(1) The observation of white smoke wind was severe than the mechanical testings of welds to know the effect of the wind.
    (2) In CO2 arc welding without the wire brush nozzles, satisfactory welds were not obtained over wind velocity of about 3 m/sec under a flow rate of 25 1/min shielding CO2 gas.
    (3) With a medium mesh type wire brush nozzle, satisfactory results were obtained under the same flow rate of shielding gas, even at a wind velocity of about 10 m/sec.
    Download PDF (5234K)
  • Takeshi Kuwana, Hiroyuki Kokawa
    1982 Volume 51 Issue 11 Pages 933-940
    Published: November 05, 1982
    Released: August 05, 2011
    JOURNALS FREE ACCESS
    Many previous studies have reported that various properties of stainless steel weld zone depend sensitively on the micro-structure. Generally the micro-structure is locally different in the weld zone. Therefore, in the present study the micro-structure distribution of SUS304L stainless steel weld zone by TIG arc welding was investigated mainly with a transmission electron microscope. In this paper, the observations of the weld metal are reported. The results are as follows:
    (1) The ferrite content in the weld metal was higher at the surface region and lower at the fusion boundary region, while both Cr and Ni contents were nearly about constant all over the weld metal.
    (2) The ferrite structure was acicular or Widmanstätten-like only in the surface layer and vermicular in the other region. The ferrite shape was roundish in the upper region and rectangular in the central region. The ferrite phases formed networks, or were connected each other by sub-boundaries.
    (3) Cr and Ni contents, and Vickers hardness changed according to the ferrite structure distribution in the weld metal.
    Download PDF (10525K)
  • Hirosada Irie, Susumu Tsukamoto, Michio Inagaki
    1982 Volume 51 Issue 11 Pages 941-945
    Published: November 05, 1982
    Released: August 05, 2011
    JOURNALS FREE ACCESS
    It has been already reported that the locally expanded fusion zone in electron beam welding of steel, which often accompanies with vertical cracks, closely relates with the focal point of electron beam. Theree fore the properties of the electron beam were measured by an electrical method and the AB test, and relation between these results and the shape of fusion zone were investigated. The results are summarized as follows;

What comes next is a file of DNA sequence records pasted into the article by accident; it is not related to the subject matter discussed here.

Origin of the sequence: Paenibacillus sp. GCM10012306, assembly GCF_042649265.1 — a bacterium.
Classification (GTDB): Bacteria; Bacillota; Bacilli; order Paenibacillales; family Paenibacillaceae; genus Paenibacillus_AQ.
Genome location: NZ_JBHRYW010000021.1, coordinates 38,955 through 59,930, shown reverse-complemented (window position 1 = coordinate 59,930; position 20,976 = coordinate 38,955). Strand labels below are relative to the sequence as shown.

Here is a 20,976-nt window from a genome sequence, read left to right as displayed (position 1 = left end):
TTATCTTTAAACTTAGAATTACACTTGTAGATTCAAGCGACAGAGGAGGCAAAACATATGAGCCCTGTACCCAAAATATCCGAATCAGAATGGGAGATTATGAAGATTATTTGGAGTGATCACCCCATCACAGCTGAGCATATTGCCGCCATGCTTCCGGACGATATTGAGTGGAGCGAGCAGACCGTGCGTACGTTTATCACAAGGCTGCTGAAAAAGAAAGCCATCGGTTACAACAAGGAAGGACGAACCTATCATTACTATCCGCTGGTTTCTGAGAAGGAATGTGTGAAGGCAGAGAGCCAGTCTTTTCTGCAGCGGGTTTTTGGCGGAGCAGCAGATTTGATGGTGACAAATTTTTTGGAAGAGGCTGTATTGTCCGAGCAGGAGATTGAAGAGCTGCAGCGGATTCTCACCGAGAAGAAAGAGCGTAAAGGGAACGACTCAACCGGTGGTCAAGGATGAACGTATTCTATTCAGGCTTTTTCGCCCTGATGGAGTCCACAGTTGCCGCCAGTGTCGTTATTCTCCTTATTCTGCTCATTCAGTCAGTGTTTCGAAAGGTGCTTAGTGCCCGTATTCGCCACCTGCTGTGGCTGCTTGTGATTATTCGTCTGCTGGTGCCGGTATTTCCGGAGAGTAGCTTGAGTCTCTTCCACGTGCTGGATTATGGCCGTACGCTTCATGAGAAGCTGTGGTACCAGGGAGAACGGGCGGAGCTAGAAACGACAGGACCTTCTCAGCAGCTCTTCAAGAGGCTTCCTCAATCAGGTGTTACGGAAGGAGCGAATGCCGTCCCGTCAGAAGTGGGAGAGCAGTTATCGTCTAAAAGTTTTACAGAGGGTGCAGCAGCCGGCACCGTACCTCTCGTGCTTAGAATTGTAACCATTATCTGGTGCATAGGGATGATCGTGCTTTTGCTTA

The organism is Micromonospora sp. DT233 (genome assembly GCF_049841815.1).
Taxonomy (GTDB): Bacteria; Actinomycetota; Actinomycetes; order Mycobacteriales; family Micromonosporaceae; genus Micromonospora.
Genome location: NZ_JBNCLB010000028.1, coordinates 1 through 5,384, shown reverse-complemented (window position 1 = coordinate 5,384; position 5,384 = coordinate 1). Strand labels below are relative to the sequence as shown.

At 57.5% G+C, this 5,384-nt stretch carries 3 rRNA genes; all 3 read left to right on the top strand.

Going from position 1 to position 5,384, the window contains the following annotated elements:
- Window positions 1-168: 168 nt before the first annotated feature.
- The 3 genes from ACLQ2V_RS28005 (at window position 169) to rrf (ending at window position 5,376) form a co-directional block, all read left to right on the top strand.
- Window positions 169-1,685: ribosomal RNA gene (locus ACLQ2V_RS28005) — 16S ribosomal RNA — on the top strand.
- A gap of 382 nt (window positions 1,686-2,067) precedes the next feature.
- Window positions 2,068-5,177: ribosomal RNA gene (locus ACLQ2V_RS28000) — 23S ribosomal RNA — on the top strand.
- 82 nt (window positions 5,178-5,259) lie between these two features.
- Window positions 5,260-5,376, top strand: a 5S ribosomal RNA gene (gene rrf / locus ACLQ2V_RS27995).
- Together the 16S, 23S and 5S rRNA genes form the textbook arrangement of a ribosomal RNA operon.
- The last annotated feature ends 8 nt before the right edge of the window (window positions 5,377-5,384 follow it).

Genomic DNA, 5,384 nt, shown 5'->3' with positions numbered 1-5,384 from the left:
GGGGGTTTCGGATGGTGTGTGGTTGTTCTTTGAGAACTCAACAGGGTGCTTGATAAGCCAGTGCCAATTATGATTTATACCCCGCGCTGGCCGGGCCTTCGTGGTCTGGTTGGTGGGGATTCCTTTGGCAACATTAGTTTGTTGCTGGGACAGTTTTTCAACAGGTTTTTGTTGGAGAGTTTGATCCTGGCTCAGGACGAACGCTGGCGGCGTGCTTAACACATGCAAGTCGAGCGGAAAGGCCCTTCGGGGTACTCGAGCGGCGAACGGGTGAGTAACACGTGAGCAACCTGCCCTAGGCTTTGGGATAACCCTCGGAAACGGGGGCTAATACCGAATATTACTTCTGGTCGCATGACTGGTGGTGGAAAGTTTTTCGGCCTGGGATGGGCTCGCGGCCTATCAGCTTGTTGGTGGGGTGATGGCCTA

(1) Beam power density distribution is of trapezoid mode at the lens side from the focal point obtained by the AB test and gaussian mode at the other side.
    (2) Width of the neck portion of penetration is mainly predominated by the beam diameter.
    (3) The locally expanded fusion zone is formed at large ratio of the width at the surface to the neck portion of the fusion zone under large penetration depth.
    (4) Observations using a high speed camera indicate that the locally expanded fusion zone is caused by the secondary melting process due to the stagnation of the molten metal flow.
    (5) For prevention of the locally expanded fusion zone, sideway beam oscillation of small amplitude is usefull.
    Download PDF (4152K)
  • Kohei Ando, Yutaka Nakane, Kenzo Shimooka
    1982 Volume 51 Issue 11 Pages 946-953
    Published: November 05, 1982
    Released: August 05, 2011
    JOURNALS FREE ACCESS
    Time variation of temperature rise of any point P which holds a distance ζ from the flashing surface is calculated in non dimensional form from the fundamental heat conduction equation, assuming that the temperature of the flashing surface is held at the fusion temperature θf, the room temperature being equal to zero. Assumption A.
    The burn off per specimen is assumed to be expressed as B=1/n⋅αi⋅tn where αi and n are constant, n being n≥1. The base quantities of distance and time for non dimensional expression are choiced as shown in equ. (12) so that for t=τ0, the burn off becomes B=z0. See Fig. 2. It must be remarked that z0 and τ0 are bound through n and thermal diffusivity k as shown in equ. (17).
    The calculated results (Fig. 4, 5) show that the non dimensional temperature ψ=θ/θf for any given point η (=ζ/zo) takes a maximum value ψm at a certain time τm (=tm/τo) and that the tempera-ture ψ holds nearly constant value of ψ m for considerable long time, though the above mentioned tendency decreases as n increases from 1. In Fig. 6 the calculated relations between the maximum temperature ψm for η and the corresponding time τm are plotted. It is remarkable that for case of n=2, 3 the time τm for a given value of η takes smaller (nearly minimum) value compared to the cases of n=1.5, 6. In Fig. 7 the relations between ψ m and η are plotted for n=1.5-6 as well as for n= 1, ∞. In case of n= 1, the curve takes the well known simple exponential form of equ. (21).
    Case when the temperature of flashing surface is assumed to rise linearly. with time from zero to θf in time of t=0 to is also calculated. Assumption B. Curves (2) and (3) in Fig. 8 show the case of n=2 for to=0.5 τo and 1.0 τo. Curves (1) are for to=0, which are same as Fig. 4, and we see the degree of decrease of Ψ m and the delay of τm from the figure.
    The calculated results of relation of Ψ m and η in case of n=2 are compared with the experimental data executed in Rensselaer Polytechnic Institute, for which Dr. Suzuki et al. have proposed in Welding Journal (34 June 271-s 1955) the experimental formula of Ψm=ε-0.92ηs. See Fig. 9. It is remarkable that our calculated results coincide fairly well with the experimental results of the Institute and the pro-posed formula, though the experimental conditions may not coincide with our assumptions. Several comments on the theoretical considerations in the above mentioned literature are described in our paper.
    Download PDF (637K)
feedback
Top